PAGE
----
Afrobeat is commonly confused with Afrobeats,[14] the latter being a more general term used to describe popular contemporary music throughout West Africa. A distinct trait of Afrobeats’ sound is its focus on drum rhythms, commonly made electronically. Davido, Wizkid, Burna Boy Tekno are highly popular West African Afrobeats artists.

Development in music of West Africa[edit]

The land masses of West Africa and Sub-Saharan Africa are massive thus showing the diverse musical heritage, cultural vibrance and historical depth. These lands have a significant role in the continent’s overall well-being. Over many centuries, culture has changed due to evolution and many other internal and external effect and so has the changed. These changes have served as a mirror to the entire region’s culture, politics, economies and also religious practices. Music has evolved from the traditional rhythms, drumming and general instrumentation to a modern contemporary version. This has included fusion of the traditional and contemporary rhythms. The evolution has also been caused by various interactions between the local and foreign people especially during the colonial era. Having a better understanding of this evolution and development of music of this region helps one to have profound insights on the complexities of the music and cultural development of the region.

Sub-Sahara region refers to the region that lies south of the Sahara Desert. They include; Angola, Benin, Mali, Gambia, Cape Verde, Chad, Guinea, Guinea Bissau and Burkina Faso among others. Countries of West Africa include Nigeria, Niger, Senegal, Sierra Leone, Liberia, Ghana and Togo.

African cultures and their music had a lot of instrumentation and dances since music and dance was and is still considered inseparable. The West African cultures were known for their art and craft in drums and stringed instruments. They had diverse array of instruments including drums such as the Djembe drums, talking drums and sabar among other prominent drum instruments. They also fancied their strengths in making stringed instruments such as the famous Ngoni, balafon and the legendary Kora which will be further discussed later on. They also had quite impressive taste in wind instruments also. During different ages before the colonial rule, the people had their way of transferring their musical knowledge from one generation to the other. This brings us to discuss ways of their information transfer.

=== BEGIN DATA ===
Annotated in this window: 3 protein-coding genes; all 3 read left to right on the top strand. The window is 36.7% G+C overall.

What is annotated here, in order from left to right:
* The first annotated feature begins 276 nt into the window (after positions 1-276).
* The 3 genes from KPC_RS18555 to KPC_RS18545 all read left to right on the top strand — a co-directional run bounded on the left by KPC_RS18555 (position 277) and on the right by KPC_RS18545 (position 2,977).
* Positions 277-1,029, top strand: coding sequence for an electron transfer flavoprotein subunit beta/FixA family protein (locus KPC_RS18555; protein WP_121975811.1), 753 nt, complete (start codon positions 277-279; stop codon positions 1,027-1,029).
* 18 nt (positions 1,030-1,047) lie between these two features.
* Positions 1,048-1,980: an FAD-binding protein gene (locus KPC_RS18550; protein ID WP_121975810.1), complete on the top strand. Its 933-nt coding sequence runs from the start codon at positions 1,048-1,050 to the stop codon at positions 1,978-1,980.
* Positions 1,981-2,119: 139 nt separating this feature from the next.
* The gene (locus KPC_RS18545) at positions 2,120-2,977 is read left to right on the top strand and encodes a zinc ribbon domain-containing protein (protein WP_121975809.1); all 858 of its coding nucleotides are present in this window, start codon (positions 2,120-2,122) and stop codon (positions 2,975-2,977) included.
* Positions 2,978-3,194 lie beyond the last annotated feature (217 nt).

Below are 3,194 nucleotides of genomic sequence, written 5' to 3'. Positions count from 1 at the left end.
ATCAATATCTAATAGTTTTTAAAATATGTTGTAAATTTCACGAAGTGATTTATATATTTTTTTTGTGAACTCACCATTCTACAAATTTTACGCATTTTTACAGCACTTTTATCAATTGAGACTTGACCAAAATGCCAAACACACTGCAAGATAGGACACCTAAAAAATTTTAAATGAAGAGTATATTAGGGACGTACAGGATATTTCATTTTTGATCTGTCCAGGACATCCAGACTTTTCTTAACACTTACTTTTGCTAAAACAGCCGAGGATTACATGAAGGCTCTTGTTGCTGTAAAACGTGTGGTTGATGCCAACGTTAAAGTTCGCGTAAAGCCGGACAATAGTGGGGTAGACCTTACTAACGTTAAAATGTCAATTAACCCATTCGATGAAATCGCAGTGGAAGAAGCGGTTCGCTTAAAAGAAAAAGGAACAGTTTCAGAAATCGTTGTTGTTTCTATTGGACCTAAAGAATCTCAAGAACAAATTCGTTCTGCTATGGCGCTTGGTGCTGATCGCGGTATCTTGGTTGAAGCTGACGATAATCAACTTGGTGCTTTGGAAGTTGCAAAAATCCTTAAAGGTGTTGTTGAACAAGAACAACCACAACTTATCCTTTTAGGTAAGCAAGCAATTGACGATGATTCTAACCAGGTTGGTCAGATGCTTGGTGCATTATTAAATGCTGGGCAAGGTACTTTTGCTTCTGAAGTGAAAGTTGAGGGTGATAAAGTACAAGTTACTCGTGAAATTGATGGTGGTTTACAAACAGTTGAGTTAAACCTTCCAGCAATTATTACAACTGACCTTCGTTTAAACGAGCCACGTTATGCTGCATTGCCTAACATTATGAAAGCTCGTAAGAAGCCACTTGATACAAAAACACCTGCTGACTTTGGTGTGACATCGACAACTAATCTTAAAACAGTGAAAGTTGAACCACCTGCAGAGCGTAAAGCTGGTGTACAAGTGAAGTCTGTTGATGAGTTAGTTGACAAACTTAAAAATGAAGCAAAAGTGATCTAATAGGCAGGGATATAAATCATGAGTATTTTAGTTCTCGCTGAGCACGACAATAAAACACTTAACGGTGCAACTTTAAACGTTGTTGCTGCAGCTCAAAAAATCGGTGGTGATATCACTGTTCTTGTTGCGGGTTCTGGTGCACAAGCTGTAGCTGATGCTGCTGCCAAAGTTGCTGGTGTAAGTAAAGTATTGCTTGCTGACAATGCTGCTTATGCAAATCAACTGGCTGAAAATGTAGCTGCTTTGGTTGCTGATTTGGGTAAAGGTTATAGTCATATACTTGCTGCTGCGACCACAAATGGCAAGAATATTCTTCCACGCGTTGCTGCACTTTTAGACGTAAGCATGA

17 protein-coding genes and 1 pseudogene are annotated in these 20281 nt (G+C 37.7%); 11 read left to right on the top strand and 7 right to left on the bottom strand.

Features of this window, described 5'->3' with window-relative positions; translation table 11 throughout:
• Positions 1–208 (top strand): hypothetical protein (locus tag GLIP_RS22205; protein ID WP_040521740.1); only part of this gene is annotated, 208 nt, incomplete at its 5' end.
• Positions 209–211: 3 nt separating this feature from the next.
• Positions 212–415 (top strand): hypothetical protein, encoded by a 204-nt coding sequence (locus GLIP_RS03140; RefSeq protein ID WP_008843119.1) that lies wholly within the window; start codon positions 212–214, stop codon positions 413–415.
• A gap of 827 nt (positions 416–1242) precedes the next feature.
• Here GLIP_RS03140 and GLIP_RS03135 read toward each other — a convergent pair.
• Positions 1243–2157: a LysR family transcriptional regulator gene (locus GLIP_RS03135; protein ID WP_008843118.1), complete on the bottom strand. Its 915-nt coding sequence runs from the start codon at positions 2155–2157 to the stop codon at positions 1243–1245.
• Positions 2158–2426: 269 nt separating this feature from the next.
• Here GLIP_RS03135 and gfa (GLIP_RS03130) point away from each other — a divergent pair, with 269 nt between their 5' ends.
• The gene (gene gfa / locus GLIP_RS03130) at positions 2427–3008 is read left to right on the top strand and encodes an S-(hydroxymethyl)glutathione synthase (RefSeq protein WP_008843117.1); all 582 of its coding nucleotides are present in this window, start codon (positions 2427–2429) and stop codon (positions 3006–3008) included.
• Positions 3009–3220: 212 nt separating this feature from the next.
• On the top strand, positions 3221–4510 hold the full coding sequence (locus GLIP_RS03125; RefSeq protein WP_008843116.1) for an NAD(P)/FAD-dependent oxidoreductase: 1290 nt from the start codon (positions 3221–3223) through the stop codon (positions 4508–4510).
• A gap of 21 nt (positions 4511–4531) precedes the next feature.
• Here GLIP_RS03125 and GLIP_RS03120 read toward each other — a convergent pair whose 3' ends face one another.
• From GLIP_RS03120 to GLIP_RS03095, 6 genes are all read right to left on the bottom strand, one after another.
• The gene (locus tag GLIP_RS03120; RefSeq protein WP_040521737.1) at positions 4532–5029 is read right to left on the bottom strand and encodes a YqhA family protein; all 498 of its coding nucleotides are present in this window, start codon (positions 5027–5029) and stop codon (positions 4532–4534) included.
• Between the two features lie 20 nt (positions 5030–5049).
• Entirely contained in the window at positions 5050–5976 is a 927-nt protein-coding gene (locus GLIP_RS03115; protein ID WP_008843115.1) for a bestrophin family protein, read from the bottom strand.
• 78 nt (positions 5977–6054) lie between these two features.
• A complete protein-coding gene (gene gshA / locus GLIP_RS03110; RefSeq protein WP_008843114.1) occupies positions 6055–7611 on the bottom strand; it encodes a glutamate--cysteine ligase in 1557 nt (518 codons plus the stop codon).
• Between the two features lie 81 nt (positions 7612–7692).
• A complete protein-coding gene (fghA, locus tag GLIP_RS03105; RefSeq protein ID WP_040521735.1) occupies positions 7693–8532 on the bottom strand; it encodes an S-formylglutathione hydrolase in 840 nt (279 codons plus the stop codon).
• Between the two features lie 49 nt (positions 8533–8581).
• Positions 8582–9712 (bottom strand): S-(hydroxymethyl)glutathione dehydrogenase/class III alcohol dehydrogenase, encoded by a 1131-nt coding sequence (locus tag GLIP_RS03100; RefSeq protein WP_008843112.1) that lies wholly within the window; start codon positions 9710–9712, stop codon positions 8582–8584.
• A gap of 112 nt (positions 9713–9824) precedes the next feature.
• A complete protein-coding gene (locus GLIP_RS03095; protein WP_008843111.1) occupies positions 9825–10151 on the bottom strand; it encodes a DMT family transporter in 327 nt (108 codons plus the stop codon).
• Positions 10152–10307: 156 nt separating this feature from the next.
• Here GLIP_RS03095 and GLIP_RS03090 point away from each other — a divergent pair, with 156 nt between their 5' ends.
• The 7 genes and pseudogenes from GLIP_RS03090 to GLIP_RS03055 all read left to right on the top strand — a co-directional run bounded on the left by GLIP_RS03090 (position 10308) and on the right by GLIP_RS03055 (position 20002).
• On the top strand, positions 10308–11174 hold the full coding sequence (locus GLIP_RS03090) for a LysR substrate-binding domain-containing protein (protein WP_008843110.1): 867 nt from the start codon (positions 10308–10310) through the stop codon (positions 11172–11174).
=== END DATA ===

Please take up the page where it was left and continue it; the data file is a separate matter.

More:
Pedagogical methods of transferring music from one generation to another Apprenticeship- This involved a skilled individual teaching their musical skill through hands-on training and observation.

Oral traditions- This was the most common especially among the Griot families of Mali and The Gambia where the practices were transferred orally from generation to generation. This included telling stories of the cultural heritages and music so that it could bond with the people. Rituals and communities- Through certain rituals, generations had to understand the chants, the dance movements and the music performed in the ritual. This automatically made them to know and understand the music.

Mentorship- Kids born to musical families were most influenced by this as they got direct engagement with their parents or relatives which made them have them as musical mentors and they gained their knowledge through practice and advices.

The following are the factors that led to growth and development of music of West Africa and Sub-Saharan Africa:


Interaction of African people and the foreigners who came as missionaries and soldiers to induce colonial rule, had a very big impact in the growth of the music in general. This led to invention of new musical genres, new musical instruments, fusion of both the traditional African and Western and European musical styles. For example, the Kora instrument was developed and its tuning pegs were crafted into modernized guitar-like tuning pegs. Countries like Equatorial guitar which were colonised by the Portuguese got influenced by the Language and had introduction of the acoustic flamenco guitar that sky rocketed flamenco music in the region. European cultures such as the French who colonised a big portion of the Sub-Saharan region led to introduction of instruments such as the violins, guitar and brass instruments that were incorporated to music. Music such as the Yoruba music using the foreign musical instruments evolved into modern day Afrobeat. ( de Preameneu, J. B. (2020). From colonisation to globalisation (Doctoral dissertation, 서울대학교 대학원).)

Growth and identity of West African music on global music markets[edit]

West African music is arguably the most famous version of African music. The diverse sounds and energies that make up the music and a little of language backing has led to an own original Afrobeat genre of music that has the whole respecting it. Afro music is known for its famous log drums and Shekere shakers that play throughout the songs. These instruments have proven to be the masterpiece in music as their timbre is unique and appeals to a larger crowd. The musical recognition has now put African music on the scope of the world and has made local musicians show case their talent to international stages. Consequently, the music has led to increased interest by other people in African countries and oversees countries therefore growth in the industry in general.